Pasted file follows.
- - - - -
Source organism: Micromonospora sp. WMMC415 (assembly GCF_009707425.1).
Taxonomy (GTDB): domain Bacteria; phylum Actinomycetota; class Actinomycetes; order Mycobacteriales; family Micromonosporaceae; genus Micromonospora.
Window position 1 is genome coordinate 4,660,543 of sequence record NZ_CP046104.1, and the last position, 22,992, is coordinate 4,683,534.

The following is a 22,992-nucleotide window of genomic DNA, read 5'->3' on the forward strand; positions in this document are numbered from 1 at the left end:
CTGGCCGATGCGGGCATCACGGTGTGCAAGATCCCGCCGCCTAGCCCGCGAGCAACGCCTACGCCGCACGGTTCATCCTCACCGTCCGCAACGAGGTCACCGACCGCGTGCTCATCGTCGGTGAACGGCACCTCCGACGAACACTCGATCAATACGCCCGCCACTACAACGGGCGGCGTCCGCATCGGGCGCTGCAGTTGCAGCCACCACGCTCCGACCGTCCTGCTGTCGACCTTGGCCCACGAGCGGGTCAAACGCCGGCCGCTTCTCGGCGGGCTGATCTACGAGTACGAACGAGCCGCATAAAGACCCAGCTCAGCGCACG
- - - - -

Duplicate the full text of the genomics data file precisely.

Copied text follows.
Source organism: Micromonospora sp. WMMC415 (assembly GCF_009707425.1).
Taxonomy (GTDB): domain Bacteria; phylum Actinomycetota; class Actinomycetes; order Mycobacteriales; family Micromonosporaceae; genus Micromonospora.
Window position 1 is genome coordinate 4,660,543 of sequence record NZ_CP046104.1, and the last position, 22,992, is coordinate 4,683,534.

The following is a 22,992-nucleotide window of genomic DNA, read 5'->3' on the forward strand; positions in this document are numbered from 1 at the left end:
CTGGCCGATGCGGGCATCACGGTGTGCAAGATCCCGCCGCCTAGCCCGCGAGCAACGCCTACGCCGCACGGTTCATCCTCACCGTCCGCAACGAGGTCACCGACCGCGTGCTCATCGTCGGTGAACGGCACCTCCGACGAACACTCGATCAATACGCCCGCCACTACAACGGGCGGCGTCCGCATCGGGCGCTGCAGTTGCAGCCACCACGCTCCGACCGTCCTGCTGTCGACCTTGGCCCACGAGCGGGTCAAACGCCGGCCGCTTCTCGGCGGGCTGATCTACGAGTACGAACGAGCCGCATAAAGACCCAGCTCAGCGCACG